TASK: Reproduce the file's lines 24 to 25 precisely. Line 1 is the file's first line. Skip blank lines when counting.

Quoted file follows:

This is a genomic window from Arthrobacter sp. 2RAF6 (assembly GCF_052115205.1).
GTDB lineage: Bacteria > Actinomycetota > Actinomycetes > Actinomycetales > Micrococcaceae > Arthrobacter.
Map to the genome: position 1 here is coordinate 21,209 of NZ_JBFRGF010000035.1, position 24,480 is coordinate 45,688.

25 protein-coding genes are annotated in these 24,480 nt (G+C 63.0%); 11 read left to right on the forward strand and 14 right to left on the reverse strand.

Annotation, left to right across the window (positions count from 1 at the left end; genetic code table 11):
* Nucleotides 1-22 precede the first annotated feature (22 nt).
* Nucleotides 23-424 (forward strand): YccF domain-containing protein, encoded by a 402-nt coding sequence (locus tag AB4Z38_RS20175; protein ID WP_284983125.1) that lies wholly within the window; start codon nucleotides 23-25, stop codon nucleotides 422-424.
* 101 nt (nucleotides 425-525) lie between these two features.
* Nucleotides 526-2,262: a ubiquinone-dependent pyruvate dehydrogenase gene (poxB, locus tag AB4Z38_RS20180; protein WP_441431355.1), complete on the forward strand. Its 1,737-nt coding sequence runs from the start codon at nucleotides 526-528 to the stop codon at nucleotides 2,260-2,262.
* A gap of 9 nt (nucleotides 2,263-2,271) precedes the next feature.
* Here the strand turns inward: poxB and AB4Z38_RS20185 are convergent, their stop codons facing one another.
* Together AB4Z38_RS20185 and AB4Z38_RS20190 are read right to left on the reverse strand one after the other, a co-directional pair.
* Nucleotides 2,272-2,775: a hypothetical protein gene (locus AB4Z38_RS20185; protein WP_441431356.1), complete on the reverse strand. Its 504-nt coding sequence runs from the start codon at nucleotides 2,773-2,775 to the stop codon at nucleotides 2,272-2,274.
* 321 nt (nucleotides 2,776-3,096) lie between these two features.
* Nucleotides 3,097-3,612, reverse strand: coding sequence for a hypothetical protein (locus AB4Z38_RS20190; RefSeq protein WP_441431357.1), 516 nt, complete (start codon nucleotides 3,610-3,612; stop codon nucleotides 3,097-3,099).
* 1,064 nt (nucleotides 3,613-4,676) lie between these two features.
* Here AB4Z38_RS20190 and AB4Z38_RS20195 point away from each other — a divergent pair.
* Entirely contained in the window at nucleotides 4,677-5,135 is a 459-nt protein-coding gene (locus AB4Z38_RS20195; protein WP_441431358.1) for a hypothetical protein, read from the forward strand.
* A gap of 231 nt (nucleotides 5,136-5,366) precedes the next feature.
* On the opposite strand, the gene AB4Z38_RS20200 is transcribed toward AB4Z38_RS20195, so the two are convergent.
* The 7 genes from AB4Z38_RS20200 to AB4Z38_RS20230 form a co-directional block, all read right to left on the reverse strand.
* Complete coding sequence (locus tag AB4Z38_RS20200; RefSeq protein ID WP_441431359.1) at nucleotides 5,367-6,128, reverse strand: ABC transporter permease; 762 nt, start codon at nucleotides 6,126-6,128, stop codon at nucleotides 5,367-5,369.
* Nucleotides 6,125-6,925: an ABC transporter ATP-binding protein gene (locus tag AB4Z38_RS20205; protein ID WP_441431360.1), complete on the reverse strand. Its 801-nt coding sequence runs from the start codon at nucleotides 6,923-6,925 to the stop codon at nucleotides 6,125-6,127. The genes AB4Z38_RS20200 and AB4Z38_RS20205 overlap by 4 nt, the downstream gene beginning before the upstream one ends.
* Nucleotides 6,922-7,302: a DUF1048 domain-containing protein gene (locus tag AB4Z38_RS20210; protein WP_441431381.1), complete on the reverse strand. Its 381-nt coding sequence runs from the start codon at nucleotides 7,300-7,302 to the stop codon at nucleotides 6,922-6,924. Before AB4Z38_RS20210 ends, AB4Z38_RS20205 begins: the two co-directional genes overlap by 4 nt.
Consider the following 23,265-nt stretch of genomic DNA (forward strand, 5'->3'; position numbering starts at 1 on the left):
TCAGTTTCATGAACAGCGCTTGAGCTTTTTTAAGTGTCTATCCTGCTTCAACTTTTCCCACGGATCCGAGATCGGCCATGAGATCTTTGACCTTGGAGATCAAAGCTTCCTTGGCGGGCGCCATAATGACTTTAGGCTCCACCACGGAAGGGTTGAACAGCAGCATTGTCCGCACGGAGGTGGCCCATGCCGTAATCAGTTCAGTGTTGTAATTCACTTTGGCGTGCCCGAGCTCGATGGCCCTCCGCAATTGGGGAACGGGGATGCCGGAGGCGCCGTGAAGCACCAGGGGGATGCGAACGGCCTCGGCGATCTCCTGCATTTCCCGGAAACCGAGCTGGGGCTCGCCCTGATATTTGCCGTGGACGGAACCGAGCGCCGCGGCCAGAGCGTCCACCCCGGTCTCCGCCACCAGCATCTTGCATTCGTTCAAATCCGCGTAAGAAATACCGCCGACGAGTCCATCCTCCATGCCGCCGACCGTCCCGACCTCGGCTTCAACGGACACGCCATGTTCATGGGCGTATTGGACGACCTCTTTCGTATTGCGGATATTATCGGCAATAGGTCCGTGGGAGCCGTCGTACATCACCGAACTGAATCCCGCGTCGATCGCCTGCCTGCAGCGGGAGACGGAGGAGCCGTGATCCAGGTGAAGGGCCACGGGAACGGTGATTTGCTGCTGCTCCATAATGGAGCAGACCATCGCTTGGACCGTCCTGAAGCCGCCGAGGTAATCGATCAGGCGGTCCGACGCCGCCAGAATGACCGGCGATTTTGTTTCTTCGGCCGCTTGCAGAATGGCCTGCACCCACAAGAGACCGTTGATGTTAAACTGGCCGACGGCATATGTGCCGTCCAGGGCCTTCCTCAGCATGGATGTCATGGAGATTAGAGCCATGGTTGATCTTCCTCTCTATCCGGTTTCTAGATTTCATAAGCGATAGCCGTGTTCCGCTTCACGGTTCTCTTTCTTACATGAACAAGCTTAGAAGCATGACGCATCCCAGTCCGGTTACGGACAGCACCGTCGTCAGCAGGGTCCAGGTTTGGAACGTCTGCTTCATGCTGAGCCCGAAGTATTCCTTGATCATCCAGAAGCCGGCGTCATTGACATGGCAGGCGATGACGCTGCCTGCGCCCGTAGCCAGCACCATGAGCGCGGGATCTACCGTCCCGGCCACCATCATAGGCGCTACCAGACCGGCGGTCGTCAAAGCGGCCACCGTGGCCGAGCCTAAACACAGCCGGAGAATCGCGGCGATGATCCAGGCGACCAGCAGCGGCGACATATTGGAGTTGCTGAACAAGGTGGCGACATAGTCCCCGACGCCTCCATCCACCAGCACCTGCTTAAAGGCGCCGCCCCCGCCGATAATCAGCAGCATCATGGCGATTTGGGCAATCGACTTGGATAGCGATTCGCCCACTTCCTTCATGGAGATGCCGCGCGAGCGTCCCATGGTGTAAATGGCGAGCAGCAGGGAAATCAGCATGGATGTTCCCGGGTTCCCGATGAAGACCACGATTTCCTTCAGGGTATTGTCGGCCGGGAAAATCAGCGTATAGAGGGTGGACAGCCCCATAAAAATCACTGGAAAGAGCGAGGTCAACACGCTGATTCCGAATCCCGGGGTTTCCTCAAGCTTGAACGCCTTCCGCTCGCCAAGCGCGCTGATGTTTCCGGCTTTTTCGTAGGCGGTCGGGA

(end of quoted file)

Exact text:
* Nucleotides 6,922-7,302: a DUF1048 domain-containing protein gene (locus tag AB4Z38_RS20210; protein WP_441431381.1), complete on the reverse strand. Its 381-nt coding sequence runs from the start codon at nucleotides 7,300-7,302 to the stop codon at nucleotides 6,922-6,924. Before AB4Z38_RS20210 ends, AB4Z38_RS20205 begins: the two co-directional genes overlap by 4 nt.
Consider the following 23,265-nt stretch of genomic DNA (forward strand, 5'->3'; position numbering starts at 1 on the left):